A staining pattern throughout the epidermis by direct and indirect immunofluorescence microscopy along with a histologic characteristic of the SPD-type IgA pemphigus was also seen by Niimi et al.20 However, target antigens of IgA antibodies in this case remained unknown: they did not react with desmogleins or desmocollins as determined by immunoblotting, ELISA, or immunofluorescence microscopy of complementary DNA–transfected cells. In our case, via immunoblotting, we could also not detect any IgA reactivity in the serum of our patient. As reported, a possible explanation for the failure to detect desmocollins by this method is that the effect of conformation-dependent epitopes on desmocollins may have been altered by the extraction procedure or sodium dodecyl sulfate–polyacrylamide gel electrophoresis.11,21,22 Not only immunoblotting but also ELISA may fail to detect reactivity in some cases in which the results of indirect immunofluorescence microscopy on complementary DNA–transfected cells are positive; this factor suggests that there may be differences in conformation between desmocollin 1 produced by baculovirus-infected cells and protein produced by COS7-transfected cells.23
Ebihara et al6 described 3 patients with SPD-type IgA pemphigus that reacted with desmocollin 1 and 2, and Hisamatsu et al21 detected IgA antibodies to both desmocollin 2 and 3 in one case of so-called atypical pemphigus. We report the unique detection of IgA antibodies to desmocollins 1, 2, and 3 in a patient with SPD-type IgA pemphigus.
In recent years, it has become evident that the different subtypes of IgA pemphigus may be associated with a number of different autoantibody specificities. It is becoming more obvious that certain autoantibodies are not restricted to just one form of pemphigus.24- 26 Recently, IgA autoantibodies to desmogleins 1 and 3 could also be found in patients with pemphigus vulgaris and pemphigus foliaceus, in addition to IgG antibodies to these desmogleins.24 Furthermore, a few patients with IgA pemphigus have been shown to react with desmoglein 1 and 3 via IgA ELISA.22 These cases, in which IgA antibodies react exclusively with desmogleins 1 or 3, should be named IgA pemphigus foliaceus and IgA pemphigus vulgaris, respectively. In a few cases, neutrophilic infiltration can be lacking.27 Autoantibodies to desmocollins have also been described in certain pemphigus serum samples,18,21 which may be owing to the epitope spreading concept.28 However, as in mucocutaneous-type pemphigus vulgaris with IgG antibodies to both desmoglein 1 and 3, individual cases may show antibodies to multiple antigens. Autoantibodies to these different antigens are not necessarily considered to be produced by epitope spreading. It is therefore feasible, in our case, that IgA antibodies to desmocollins 1, 2, and 3 may be produced independently. Because pemphigus seems to be a heterogeneous disorder, further studies are needed to evaluate the complexity of the disease.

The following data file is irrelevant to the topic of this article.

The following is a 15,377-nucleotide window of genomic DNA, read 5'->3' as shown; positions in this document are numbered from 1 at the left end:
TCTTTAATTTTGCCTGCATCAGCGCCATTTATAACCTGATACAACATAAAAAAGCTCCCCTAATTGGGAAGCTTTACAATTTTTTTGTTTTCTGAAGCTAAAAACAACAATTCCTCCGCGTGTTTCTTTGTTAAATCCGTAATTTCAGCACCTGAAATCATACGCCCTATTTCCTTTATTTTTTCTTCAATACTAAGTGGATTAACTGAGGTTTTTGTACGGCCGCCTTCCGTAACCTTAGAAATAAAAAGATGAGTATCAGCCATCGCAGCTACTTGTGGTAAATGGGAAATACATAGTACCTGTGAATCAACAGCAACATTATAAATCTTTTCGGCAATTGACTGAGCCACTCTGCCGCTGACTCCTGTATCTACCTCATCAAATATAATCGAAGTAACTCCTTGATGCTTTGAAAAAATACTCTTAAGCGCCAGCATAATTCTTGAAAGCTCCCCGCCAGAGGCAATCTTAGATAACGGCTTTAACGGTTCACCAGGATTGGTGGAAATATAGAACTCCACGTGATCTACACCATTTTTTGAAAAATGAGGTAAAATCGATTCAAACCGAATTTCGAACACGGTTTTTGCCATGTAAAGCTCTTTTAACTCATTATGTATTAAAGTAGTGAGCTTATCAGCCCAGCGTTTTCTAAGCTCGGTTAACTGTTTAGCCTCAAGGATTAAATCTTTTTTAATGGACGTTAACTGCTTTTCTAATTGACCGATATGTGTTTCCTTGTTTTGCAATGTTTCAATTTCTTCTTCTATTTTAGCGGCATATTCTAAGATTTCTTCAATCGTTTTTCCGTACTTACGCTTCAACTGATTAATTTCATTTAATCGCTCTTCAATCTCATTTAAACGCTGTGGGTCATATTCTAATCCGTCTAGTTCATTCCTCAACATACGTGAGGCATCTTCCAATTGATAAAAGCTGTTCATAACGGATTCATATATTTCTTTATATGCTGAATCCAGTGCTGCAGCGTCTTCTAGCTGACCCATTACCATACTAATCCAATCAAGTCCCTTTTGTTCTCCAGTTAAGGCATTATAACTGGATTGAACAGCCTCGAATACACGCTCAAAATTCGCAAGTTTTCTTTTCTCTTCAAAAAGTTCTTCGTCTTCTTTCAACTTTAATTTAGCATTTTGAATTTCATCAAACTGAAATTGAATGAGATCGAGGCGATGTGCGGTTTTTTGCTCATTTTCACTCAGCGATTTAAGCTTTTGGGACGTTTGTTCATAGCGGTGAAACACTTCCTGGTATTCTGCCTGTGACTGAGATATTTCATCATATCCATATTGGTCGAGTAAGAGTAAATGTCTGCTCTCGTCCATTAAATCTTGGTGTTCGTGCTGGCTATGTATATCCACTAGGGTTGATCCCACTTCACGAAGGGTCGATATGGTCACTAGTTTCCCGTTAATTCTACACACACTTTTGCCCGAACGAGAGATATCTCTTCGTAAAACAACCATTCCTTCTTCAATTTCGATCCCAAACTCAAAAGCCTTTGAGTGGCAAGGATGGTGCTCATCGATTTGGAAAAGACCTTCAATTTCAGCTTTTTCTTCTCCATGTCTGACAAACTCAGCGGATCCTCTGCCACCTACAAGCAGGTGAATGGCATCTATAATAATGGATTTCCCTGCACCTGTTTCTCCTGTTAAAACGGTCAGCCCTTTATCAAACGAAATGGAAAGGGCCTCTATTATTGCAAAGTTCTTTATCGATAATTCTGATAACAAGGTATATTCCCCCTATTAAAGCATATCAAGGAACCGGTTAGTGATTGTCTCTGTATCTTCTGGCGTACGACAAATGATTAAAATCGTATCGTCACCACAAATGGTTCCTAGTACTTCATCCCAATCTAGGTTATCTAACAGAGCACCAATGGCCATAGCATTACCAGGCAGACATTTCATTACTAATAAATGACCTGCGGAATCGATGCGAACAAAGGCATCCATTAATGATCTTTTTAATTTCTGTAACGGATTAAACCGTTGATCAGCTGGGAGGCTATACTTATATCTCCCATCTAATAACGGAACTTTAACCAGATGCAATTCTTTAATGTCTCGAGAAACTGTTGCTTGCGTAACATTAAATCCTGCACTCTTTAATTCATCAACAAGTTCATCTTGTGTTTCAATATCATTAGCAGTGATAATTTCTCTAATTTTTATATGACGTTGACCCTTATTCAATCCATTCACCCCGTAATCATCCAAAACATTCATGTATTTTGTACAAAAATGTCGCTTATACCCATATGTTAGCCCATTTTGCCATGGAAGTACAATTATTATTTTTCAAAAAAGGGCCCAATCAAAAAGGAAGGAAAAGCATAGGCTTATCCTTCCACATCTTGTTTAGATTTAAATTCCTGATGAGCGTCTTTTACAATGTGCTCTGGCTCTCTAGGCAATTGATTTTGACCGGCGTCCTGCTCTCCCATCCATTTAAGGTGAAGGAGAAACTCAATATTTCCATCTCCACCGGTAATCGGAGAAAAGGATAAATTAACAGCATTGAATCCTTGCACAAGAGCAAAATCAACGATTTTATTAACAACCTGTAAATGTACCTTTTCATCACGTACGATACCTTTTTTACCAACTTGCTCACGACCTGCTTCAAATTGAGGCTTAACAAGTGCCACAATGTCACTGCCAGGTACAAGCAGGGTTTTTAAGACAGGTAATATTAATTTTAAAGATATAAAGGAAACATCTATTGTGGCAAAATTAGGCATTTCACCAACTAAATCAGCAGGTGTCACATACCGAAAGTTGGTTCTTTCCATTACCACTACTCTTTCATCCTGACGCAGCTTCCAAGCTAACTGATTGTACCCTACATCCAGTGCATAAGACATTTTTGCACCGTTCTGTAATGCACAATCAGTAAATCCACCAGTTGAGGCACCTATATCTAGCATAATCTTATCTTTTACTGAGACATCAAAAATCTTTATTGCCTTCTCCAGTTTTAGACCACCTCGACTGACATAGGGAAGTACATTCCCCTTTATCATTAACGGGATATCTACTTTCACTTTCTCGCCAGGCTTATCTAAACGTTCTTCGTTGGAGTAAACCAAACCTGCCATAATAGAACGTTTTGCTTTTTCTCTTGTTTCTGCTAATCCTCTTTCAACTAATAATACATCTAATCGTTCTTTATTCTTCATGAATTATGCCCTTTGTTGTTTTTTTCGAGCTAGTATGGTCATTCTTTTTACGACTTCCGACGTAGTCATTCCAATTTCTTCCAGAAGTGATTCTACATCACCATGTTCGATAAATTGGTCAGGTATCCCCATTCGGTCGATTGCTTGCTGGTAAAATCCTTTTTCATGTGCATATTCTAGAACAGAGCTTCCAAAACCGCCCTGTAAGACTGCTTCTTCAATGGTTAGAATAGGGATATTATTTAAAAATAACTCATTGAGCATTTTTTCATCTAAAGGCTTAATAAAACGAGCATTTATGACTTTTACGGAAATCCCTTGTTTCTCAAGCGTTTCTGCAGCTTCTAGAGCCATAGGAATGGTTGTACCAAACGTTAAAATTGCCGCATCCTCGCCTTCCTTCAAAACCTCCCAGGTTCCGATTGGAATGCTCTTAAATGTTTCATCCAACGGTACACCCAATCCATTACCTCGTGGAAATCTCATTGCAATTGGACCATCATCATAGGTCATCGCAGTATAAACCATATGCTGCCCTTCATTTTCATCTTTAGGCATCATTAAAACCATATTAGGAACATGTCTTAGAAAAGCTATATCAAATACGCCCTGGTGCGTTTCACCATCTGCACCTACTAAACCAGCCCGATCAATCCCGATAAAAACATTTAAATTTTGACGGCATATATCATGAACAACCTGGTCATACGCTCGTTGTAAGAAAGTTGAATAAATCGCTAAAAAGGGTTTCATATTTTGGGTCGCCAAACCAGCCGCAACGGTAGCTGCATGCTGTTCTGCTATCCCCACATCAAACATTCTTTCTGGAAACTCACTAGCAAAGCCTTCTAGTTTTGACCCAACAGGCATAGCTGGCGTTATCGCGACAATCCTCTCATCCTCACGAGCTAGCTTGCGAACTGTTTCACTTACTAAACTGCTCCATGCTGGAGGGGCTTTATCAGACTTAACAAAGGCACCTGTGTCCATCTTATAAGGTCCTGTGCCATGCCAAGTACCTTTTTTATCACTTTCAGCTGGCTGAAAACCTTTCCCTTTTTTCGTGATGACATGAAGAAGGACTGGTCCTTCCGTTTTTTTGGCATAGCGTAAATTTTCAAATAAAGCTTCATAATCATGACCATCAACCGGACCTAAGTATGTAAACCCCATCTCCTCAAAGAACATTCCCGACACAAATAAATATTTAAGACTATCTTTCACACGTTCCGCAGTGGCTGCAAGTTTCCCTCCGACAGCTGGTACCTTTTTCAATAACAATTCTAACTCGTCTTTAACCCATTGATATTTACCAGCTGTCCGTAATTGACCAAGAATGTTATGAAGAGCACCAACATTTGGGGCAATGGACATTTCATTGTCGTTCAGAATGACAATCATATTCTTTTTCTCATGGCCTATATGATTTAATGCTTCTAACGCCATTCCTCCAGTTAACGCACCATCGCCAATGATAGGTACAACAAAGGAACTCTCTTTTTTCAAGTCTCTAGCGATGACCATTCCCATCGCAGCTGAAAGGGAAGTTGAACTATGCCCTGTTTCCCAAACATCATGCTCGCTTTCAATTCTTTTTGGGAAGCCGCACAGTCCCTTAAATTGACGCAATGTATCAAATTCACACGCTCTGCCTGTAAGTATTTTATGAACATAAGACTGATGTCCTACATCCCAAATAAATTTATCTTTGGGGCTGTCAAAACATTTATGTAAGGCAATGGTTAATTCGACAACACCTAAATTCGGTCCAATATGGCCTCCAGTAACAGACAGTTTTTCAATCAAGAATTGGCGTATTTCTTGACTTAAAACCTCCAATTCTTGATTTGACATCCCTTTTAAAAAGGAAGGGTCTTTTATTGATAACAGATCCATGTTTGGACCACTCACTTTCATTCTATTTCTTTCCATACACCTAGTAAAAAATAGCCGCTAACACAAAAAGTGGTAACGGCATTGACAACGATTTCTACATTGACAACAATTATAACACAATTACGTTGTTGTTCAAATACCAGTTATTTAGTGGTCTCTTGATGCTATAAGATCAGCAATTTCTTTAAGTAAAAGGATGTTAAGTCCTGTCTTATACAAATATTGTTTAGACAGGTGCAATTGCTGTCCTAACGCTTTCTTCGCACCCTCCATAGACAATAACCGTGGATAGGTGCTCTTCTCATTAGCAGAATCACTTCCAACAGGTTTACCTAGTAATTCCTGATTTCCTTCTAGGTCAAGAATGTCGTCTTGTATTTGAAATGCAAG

Correspondence: Imke Düker, MD, Department of Dermatology and Venerology, St. Barbara Hospital, Catholic Clinic, Barbarastrasse 67, 47167 Duisburg, Germany (email@example.com).
Accepted for Publication: February 27, 2009.
Author Contributions: Drs Düker, Schaller, Rose, Zillikens, Hashimoto, and Kunze had full access to all the data in the study and take responsibility for the integrity of the data and the accuracy of the data analysis. Study concept and design: Düker, Schaller, and Kunze. Aquisition of data: Düker, Schaller, Rose, Zillikens, Hashimoto, and Kunze. Analysis and interpretation of data: Düker, Schaller, Rose, Zillikens, Hashimoto, and Kunze. Drafting of the manuscript: Düker. Critical revision of the manuscript for important intellectual content: Düker, Schaller, Rose, Zillikens, Hashimoto, and Kunze. Administrative, technical, or material support: Düker, Schaller, Rose, Zillikens, Hashimoto, and Kunze. Study supervision: Düker, Schaller, and Kunze.
Financial Disclosure: None reported.
Düker I, Schaller J, Rose C, Zillikens D, Hashimoto T, Kunze J. Subcorneal Pustular Dermatosis–Type IgA Pemphigus With Autoantibodies to Desmocollins 1, 2, and 3. Arch Dermatol. 2009;145(10):1159-1162. doi:10.1001/archdermatol.2009.224